PJ Media

Scott Walker Signs Legislation That Could Protect Him from 'John Doe' Investigations

Gov. Scott Walker has signed legislation sponsored by his fellow Wisconsin Republicans that could protect him and his colleagues from political investigations.

The legislation was quickly approved by the Wisconsin General Assembly and the Senate only days after it hit the floors of both chambers.

A spokesman for Walker said the governor signed the legislation because he supported “common-sense reforms that protect free speech and ensure transparency and accountability.”

Democrats say Walker only wants to make sure he never again faces the kind of scrutiny that was produced by investigations that the former GOP presidential candidate has seen over the past three years.

“Republicans should be less concerned about covering up Gov. Walker’s political scandals and more focused on helping hardworking Wisconsin families. This move is a gross abuse of political power at a time when we have a shrinking middle class, declining family wages and stagnant job creation in Wisconsin,” said Senate Democratic leader Jennifer Shilling.

“Rather than enabling more corruption and covering up Gov. Walker’s political scandals, we should be helping working families, investing in our communities and encouraging economic prosperity.”

Republicans and Democrats agree the legislation is designed to severely limit the kind of so-called “John Doe” investigations that prosecutors could conduct in Wisconsin.

John Doe investigations grant special powers to county and state prosecutors in Wisconsin to maintain the security of their work on cases, while at the same time compelling testimony from witnesses.

John Doe investigations were recently used by the Milwaukee County District Attorney’s Office to examine Gov. Walker’s time as the county’s executive, as well as his time as governor.

Six of Walker’s aides during his time as Milwaukee County executive were convicted as the result of the first John Doe investigation. The 2010 probe included allegations of theft from a veterans’ organization, along with misconduct in office.

The second John Doe investigation concerned the coordination between conservative political groups and Gov. Walker’s campaign to defeat a recall election called against him.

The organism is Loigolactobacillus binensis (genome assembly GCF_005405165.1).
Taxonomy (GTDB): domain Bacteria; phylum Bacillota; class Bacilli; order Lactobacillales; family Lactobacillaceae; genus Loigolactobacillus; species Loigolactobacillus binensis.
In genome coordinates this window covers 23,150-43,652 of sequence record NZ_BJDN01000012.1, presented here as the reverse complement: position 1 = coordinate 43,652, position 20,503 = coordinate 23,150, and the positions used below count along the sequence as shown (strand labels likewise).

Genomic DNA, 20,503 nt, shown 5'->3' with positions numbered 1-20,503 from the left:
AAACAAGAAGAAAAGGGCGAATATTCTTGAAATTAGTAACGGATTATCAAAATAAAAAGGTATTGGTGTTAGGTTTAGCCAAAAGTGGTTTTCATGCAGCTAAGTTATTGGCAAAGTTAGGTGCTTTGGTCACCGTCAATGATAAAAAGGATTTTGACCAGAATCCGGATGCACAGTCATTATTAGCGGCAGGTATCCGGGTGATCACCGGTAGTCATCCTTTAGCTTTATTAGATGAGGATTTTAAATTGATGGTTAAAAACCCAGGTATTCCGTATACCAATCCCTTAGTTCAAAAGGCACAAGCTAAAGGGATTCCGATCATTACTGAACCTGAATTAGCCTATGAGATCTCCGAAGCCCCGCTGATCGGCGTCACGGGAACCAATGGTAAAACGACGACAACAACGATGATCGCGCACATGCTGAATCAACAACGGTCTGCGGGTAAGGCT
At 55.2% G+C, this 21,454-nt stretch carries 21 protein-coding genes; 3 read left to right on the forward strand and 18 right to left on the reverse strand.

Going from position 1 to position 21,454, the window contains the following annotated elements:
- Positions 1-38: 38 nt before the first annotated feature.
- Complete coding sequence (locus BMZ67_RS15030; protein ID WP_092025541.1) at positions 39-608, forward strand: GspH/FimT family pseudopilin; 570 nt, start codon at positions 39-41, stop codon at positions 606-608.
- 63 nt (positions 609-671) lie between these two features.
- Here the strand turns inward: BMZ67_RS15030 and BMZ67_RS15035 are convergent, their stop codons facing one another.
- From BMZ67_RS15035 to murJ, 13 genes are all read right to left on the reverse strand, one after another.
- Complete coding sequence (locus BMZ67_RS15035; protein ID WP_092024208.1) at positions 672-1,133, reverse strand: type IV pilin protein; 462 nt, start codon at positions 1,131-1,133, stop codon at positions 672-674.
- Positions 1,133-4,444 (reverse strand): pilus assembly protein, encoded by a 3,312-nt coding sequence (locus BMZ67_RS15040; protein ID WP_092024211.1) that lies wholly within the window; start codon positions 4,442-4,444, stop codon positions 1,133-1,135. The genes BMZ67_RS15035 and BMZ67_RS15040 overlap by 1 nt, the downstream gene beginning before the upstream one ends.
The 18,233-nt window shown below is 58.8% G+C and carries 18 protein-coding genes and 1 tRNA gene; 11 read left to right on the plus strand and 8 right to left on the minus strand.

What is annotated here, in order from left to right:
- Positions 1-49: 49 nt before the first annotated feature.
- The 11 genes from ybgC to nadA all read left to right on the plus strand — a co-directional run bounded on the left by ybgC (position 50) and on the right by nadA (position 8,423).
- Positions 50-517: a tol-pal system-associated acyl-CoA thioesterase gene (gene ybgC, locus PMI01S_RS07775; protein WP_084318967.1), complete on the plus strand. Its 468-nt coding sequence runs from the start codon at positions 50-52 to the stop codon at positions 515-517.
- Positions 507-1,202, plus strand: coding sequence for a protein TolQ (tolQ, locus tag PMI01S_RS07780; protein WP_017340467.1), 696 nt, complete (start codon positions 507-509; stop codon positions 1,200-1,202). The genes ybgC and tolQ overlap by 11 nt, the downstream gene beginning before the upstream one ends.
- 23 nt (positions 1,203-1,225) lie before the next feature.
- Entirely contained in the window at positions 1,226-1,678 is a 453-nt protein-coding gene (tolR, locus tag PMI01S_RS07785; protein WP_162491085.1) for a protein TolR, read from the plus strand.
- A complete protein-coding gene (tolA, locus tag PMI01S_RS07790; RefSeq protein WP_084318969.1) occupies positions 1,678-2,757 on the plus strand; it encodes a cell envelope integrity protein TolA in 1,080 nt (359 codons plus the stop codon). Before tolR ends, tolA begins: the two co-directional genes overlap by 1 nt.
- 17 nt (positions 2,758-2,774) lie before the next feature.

The investigation was stopped in May 2014 when U.S. Appeals Judge Frank Easterbrook ruled Wisconsin’s John Doe investigations were “screamingly unconstitutional.”

“It does seem to me an order saying you can’t tell your own story is a classic gag order and probably unconstitutional per se,” Easterbrook said.

No charges were ever filed against Walker or the political action groups.

Rep. David Craig (R) sponsored Assembly Bill 68 to limit John Doe investigations. He said it would be better if investigations involving politicians were conducted before a grand jury, rather than behind the veil of secrecy provided by a John Doe investigation.

“The John Doe proceeding is unique to Wisconsin and gives prosecutors incredibly powerful leverage against the accused and witnesses to a crime,” said Craig. “Because this is a special tool used against individuals who have not yet been charged with a potential crime, it should be reserved only for situations when secrecy is absolutely necessary to compel testimony.”

Craig’s legislation would only allow the use of John Doe investigations to investigate serious felonies and crimes that are savagely violent.

Even in those cases, secrecy orders, while they could apply to judges and prosecutors, could not be applied to witnesses or those targeted by the investigation.

Milwaukee County Prosecutor E. Michael McCann defended John Doe investigations and his office’s use of them in an op-ed published by the Journal Sentinel.

For over 165 years, the John Doe statute has served our state well and has been particularly effective in recent decades in bringing to justice legislators and other public officials who have committed crimes in public office,” McCann wrote.

“Senate Bill 43/Assembly Bill 68 would leave the John Doe law in effect for many serious felonies, but would exempt from the reach of the law those very crimes that are often committed by legislators, others holding public office and the wealthy special interests unlawfully attempting to influence elected officials,” he added.

During a Milwaukee radio talk show interview, Craig vehemently denied the allegation his legislation was intended to protect politicians from criminal investigations.

Rep. Gary Hebl (D) has been an outspoken opponent of Assembly Bill 68, along with other GOP-sponsored legislation that would reorganize the Government Accountability Board and double campaign donation limits for candidates for state offices.

“Taken independently, these proposals seem like bad governance,” Hebl said. “But considered together, we see a clear pattern of corruption and an attempt to make it easier to cover up corruption, fraud, and abuse.”

“I don’t know how Republican supporters of this corruption package can look themselves in the mirror and honestly say they are honoring their oath with these votes – votes only meant to help the majority party stay in the majority,” Hebl said. “Republican members of the Assembly sent a loud and clear message this week: ‘Wisconsin is Open for Corruption.’”

GOP Assembly Speaker Robin Vos hardly wanted to validate Hebl’s opinion with a response. But Vos did issue a statement in which he said the legislation at question was all “about protecting free speech.”

“Democrats are stuck in hyperbole overdrive,” his statement said. “They’re misleading the public and refusing to accept federal law set forth by the U.S. Supreme Court’s ruling on political speech.”